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Archive for February 20th, 2009

## 1.3 Exercise 11

"Show that an element in an ordered set has at most one immediate successor and at most one immediate predecessor.  Show that a subset of an ordered set has at most one smallest element and at most one largest element."

(Taken from Topology by James R. Munkres, Second Edition, Prentice Hall, NJ, 2000. Page 29.)

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SOLUTION

The element $a \in A$ ordered can have no more than one immediate successor, for, suppose there were. This means that $(a, b)$ and $(a, b')$ are both empty. Also, $a < b$ and $a < b'$ by definition and because the set is ordered.  In particular, however, either $b < b'$ xor $b' < b$ because the set is ordered. Suppose $b < b'$.  Taking into account all the conditions, $a < b < b'$ and $(a, b')$ is nonempty, a contradiction.  Next suppose $b' < b$.  Again, the conditions suggest $a < b' < b$, and $(a, b)$ is nonempty, another contradiction.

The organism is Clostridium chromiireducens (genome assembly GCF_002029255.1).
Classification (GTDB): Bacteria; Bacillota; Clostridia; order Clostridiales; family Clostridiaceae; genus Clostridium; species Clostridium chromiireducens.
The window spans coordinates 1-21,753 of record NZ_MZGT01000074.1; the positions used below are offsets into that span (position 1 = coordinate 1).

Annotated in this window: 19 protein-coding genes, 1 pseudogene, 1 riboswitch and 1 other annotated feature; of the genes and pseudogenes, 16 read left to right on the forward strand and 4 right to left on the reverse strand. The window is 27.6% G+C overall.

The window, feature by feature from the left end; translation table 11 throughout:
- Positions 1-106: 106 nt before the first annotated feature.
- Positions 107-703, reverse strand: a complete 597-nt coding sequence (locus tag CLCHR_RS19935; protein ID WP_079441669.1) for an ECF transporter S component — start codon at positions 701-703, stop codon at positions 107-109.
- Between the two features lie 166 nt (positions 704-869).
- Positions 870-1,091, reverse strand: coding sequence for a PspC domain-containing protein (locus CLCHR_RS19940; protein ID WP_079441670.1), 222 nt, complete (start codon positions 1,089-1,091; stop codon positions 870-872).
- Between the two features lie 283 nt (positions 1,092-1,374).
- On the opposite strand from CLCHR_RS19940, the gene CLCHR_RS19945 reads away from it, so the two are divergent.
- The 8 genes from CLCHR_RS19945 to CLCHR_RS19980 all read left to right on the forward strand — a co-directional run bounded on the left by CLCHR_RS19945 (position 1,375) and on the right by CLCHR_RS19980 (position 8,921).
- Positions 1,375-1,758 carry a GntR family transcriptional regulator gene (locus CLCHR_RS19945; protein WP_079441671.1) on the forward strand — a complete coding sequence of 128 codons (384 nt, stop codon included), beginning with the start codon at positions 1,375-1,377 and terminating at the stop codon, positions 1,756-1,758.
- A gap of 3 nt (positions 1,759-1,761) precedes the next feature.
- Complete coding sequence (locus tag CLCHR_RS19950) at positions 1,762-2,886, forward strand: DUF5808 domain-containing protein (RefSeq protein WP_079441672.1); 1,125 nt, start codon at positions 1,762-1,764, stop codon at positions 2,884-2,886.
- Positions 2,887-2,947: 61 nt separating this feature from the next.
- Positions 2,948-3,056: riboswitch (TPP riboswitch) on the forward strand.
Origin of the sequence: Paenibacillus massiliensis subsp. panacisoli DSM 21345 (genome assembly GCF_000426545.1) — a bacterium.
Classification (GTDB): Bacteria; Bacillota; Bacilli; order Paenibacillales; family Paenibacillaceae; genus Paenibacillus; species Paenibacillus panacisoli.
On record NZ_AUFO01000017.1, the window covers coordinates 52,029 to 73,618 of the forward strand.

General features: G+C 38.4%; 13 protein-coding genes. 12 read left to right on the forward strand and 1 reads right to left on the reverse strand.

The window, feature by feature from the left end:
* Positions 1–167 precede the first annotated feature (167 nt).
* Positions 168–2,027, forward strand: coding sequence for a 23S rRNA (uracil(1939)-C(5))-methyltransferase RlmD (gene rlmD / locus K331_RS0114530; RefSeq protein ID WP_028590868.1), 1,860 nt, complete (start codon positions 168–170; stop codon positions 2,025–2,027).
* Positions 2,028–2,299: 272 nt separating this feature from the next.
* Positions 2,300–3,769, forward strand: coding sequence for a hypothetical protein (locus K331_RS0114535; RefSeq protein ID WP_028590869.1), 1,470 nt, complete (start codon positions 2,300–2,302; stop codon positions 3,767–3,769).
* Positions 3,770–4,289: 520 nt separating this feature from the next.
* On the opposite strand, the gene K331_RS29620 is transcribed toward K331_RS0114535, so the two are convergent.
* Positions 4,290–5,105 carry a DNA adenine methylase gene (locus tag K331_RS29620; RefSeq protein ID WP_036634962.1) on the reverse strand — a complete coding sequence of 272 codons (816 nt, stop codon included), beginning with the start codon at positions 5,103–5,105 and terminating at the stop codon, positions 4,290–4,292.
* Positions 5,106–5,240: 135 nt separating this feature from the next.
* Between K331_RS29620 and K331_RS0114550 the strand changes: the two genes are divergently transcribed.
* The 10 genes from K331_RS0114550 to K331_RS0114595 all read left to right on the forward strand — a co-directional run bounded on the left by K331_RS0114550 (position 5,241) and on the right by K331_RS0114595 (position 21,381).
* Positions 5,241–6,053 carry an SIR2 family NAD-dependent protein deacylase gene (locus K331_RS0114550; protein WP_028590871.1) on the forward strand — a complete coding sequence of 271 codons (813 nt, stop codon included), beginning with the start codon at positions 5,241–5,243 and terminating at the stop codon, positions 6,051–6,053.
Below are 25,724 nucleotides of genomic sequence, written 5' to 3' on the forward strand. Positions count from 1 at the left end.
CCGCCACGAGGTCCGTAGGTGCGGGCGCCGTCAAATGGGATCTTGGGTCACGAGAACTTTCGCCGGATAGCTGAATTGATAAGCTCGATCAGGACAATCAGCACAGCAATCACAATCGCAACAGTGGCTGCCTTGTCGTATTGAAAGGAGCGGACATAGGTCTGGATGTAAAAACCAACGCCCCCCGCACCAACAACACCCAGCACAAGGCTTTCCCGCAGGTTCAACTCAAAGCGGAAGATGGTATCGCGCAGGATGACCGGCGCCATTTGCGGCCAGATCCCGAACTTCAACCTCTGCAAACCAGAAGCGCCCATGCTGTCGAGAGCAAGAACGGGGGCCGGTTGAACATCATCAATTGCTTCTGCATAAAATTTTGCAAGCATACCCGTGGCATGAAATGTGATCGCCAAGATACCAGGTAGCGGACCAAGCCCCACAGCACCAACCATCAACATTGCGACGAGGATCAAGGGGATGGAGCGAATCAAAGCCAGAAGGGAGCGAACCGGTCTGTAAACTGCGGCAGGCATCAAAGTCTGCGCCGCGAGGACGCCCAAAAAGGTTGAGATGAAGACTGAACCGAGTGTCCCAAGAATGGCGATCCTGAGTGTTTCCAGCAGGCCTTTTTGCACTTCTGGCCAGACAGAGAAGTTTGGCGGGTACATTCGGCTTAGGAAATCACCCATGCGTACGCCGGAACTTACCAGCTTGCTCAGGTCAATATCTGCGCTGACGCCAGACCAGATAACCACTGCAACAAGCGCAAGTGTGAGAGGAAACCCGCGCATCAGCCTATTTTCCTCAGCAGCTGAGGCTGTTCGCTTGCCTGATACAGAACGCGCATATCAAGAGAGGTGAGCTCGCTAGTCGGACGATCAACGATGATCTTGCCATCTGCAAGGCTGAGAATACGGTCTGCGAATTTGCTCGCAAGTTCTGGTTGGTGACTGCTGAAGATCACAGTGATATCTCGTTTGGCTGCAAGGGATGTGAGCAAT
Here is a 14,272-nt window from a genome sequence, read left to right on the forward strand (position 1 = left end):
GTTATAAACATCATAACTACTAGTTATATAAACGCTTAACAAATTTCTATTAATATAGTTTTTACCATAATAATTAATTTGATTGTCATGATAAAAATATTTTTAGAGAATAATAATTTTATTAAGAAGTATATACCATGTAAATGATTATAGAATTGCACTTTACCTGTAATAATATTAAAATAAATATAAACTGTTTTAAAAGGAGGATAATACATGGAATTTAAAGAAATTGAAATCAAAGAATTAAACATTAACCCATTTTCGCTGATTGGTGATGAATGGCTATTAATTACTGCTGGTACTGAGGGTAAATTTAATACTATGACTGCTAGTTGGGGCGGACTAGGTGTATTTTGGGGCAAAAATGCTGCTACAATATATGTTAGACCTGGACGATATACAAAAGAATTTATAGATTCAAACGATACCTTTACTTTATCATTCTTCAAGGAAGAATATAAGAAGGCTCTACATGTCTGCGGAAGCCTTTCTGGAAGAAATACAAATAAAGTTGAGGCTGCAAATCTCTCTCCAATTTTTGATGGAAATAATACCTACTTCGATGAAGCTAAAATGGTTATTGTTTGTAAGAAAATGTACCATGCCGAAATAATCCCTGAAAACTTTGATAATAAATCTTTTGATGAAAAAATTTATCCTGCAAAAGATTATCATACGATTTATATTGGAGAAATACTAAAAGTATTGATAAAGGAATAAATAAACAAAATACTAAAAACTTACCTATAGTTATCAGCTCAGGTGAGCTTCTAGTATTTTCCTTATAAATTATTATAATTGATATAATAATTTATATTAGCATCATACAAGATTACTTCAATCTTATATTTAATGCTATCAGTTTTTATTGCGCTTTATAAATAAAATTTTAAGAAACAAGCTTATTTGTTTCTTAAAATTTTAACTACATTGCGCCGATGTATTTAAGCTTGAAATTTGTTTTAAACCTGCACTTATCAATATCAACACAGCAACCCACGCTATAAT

We argue that an ordered set can have at most one immediate predecessor analogously.

To show that a subset of an ordered set has at most one smallest element, we argue again by contradiction.  Suppose otherwise, so that $a \in A_0 \subset A$, an ordered set, and also $a' \in A_0$ are smallest elements.  In particular, this means $a \leq x \verb| | \forall x \in A_0$, but also $a' \leq x \verb| | \forall x \in A_0$.  Since the set is ordered, however, either $a < a'$ xor $a' < a$.  Suppose it is the first case, but then $a'$ is not less than all elements in $A_0$, because $a$ belongs to it.  It cannot be a smallest element too.  Suppose it is the second case, but then again $a$ is not less than all elements in $A_0$, because $a'$ belongs to it.  It cannot be a smallest element too.

We argue the fact that an ordered set has at most one largest element analogously.

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